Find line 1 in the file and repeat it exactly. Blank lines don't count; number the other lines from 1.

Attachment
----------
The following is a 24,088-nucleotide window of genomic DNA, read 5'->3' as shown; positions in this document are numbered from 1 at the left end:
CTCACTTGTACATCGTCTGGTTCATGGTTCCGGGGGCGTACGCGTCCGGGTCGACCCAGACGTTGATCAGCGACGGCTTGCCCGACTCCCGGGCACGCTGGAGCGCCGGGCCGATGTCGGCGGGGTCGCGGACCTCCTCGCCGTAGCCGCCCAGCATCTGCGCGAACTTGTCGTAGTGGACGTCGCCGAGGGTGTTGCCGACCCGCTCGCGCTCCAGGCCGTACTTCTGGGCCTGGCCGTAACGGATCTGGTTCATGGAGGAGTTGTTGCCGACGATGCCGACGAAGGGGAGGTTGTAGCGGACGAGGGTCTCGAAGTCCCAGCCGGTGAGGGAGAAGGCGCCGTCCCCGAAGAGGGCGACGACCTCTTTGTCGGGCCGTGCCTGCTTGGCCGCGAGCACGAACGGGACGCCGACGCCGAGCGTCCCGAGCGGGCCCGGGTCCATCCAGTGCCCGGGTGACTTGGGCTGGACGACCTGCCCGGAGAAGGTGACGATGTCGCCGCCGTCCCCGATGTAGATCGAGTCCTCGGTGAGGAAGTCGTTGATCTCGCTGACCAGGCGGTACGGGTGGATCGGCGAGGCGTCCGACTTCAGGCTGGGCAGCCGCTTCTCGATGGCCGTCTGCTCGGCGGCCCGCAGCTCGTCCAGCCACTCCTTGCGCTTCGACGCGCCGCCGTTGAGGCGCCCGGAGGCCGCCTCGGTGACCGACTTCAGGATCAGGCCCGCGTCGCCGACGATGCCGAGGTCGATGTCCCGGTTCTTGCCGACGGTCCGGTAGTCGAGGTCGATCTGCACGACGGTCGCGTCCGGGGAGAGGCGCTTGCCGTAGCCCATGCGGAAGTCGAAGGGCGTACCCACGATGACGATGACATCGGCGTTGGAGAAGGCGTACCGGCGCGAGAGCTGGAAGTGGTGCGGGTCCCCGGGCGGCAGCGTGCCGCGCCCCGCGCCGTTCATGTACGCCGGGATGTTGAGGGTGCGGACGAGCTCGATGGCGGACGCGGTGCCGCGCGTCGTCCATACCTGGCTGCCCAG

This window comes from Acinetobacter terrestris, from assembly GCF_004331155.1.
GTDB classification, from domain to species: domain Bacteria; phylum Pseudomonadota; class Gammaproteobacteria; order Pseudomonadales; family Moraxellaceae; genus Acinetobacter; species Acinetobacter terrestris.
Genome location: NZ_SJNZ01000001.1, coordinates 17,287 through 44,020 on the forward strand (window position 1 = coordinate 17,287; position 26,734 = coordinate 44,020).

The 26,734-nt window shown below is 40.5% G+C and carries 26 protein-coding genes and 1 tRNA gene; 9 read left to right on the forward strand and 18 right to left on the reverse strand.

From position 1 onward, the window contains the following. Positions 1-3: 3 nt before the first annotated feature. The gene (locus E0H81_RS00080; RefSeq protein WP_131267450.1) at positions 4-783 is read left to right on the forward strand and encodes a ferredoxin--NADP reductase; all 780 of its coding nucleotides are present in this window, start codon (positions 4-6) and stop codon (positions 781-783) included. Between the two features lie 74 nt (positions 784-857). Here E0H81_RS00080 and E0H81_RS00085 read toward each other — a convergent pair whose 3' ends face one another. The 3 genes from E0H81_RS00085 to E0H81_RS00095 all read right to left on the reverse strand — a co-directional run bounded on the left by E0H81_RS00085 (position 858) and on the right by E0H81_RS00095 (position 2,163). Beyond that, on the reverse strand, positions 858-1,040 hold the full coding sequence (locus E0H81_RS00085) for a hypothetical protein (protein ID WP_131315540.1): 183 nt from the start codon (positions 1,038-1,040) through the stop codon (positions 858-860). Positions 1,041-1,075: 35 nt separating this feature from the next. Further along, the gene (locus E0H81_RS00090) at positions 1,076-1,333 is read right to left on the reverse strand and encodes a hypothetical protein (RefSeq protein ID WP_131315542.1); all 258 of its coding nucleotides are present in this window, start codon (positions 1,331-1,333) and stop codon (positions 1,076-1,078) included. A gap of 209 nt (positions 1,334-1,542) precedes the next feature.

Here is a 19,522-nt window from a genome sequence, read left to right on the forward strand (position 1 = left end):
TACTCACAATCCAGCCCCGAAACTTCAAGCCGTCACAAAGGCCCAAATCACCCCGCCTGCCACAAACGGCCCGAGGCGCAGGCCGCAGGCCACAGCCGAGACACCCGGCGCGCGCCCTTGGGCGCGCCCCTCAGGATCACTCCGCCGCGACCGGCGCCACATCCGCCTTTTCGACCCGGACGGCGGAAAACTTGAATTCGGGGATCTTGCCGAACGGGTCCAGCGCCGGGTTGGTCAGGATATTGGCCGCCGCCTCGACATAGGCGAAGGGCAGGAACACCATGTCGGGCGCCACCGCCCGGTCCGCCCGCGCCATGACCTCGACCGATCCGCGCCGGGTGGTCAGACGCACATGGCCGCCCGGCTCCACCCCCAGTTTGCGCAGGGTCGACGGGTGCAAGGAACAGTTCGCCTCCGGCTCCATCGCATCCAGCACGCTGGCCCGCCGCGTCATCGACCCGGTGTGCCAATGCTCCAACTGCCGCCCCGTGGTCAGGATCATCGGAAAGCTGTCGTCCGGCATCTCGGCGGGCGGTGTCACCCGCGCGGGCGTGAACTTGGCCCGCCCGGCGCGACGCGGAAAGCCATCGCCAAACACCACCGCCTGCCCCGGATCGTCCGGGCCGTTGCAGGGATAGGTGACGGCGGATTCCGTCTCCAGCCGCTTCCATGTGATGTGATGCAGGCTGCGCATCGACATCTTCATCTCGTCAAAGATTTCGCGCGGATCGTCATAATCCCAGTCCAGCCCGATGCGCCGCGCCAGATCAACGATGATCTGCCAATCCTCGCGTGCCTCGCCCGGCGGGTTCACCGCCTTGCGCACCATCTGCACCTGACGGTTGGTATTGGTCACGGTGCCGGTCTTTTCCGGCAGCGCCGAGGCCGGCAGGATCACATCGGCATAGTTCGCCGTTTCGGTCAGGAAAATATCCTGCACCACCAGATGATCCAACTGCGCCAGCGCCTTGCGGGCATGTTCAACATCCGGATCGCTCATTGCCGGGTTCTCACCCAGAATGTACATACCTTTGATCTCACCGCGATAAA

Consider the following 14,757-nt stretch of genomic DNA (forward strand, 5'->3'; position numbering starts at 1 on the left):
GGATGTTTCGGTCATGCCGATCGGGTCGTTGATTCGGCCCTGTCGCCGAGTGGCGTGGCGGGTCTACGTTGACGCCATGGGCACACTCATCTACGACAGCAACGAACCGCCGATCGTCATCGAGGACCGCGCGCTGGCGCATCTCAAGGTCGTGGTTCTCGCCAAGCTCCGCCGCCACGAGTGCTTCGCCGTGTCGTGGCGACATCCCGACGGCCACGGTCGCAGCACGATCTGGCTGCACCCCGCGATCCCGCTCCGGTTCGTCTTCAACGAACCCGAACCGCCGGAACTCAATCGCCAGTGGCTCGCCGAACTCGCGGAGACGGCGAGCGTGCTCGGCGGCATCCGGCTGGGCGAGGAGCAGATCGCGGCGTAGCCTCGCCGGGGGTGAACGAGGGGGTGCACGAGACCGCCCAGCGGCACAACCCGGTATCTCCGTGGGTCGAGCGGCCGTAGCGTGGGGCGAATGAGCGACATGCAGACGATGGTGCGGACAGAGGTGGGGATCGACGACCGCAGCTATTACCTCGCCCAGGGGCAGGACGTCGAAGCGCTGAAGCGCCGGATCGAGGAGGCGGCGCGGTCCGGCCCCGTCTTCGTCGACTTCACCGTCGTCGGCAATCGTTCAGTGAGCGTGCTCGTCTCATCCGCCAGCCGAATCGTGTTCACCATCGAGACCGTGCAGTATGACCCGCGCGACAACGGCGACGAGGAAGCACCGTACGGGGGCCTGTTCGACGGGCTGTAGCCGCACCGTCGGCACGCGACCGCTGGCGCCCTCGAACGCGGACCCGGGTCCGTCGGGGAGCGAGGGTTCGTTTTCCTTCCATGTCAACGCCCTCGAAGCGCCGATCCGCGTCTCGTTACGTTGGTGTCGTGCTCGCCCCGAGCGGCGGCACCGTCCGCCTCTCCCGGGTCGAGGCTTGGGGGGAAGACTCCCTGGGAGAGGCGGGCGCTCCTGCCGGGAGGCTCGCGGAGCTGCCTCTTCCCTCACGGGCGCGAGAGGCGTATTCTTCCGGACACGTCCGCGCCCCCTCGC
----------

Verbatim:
The following is a 24,088-nucleotide window of genomic DNA, read 5'->3' as shown; positions in this document are numbered from 1 at the left end: